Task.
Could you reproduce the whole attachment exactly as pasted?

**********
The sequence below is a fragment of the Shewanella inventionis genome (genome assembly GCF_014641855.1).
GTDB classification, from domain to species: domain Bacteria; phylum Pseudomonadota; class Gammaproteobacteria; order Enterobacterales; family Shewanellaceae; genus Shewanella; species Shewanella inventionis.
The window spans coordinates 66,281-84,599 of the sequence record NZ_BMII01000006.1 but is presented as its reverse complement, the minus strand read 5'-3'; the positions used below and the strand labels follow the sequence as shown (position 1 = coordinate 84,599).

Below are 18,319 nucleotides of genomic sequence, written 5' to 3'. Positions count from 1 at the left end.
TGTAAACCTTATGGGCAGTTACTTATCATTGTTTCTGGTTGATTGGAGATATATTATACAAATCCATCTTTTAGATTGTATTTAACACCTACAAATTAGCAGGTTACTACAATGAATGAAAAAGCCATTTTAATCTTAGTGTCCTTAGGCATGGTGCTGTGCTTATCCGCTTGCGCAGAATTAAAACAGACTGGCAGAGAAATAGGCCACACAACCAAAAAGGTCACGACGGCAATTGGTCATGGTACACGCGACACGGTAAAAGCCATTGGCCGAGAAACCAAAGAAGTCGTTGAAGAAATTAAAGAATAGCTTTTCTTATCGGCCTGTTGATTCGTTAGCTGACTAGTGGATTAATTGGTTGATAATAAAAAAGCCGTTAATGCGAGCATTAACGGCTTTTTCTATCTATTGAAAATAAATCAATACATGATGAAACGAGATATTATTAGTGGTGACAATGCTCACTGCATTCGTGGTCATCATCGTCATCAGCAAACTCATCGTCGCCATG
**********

The sequence below is a fragment of the Shewanella inventionis genome (genome assembly GCF_014641855.1).
GTDB classification, from domain to species: domain Bacteria; phylum Pseudomonadota; class Gammaproteobacteria; order Enterobacterales; family Shewanellaceae; genus Shewanella; species Shewanella inventionis.
The window spans coordinates 66,281-84,599 of the sequence record NZ_BMII01000006.1 but is presented as its reverse complement, the minus strand read 5'-3'; the positions used below and the strand labels follow the sequence as shown (position 1 = coordinate 84,599).

Below are 18,319 nucleotides of genomic sequence, written 5' to 3'. Positions count from 1 at the left end.
TGTAAACCTTATGGGCAGTTACTTATCATTGTTTCTGGTTGATTGGAGATATATTATACAAATCCATCTTTTAGATTGTATTTAACACCTACAAATTAGCAGGTTACTACAATGAATGAAAAAGCCATTTTAATCTTAGTGTCCTTAGGCATGGTGCTGTGCTTATCCGCTTGCGCAGAATTAAAACAGACTGGCAGAGAAATAGGCCACACAACCAAAAAGGTCACGACGGCAATTGGTCATGGTACACGCGACACGGTAAAAGCCATTGGCCGAGAAACCAAAGAAGTCGTTGAAGAAATTAAAGAATAGCTTTTCTTATCGGCCTGTTGATTCGTTAGCTGACTAGTGGATTAATTGGTTGATAATAAAAAAGCCGTTAATGCGAGCATTAACGGCTTTTTCTATCTATTGAAAATAAATCAATACATGATGAAACGAGATATTATTAGTGGTGACAATGCTCACTGCATTCGTGGTCATCATCGTCATCAGCAAACTCATCGTCGCCATG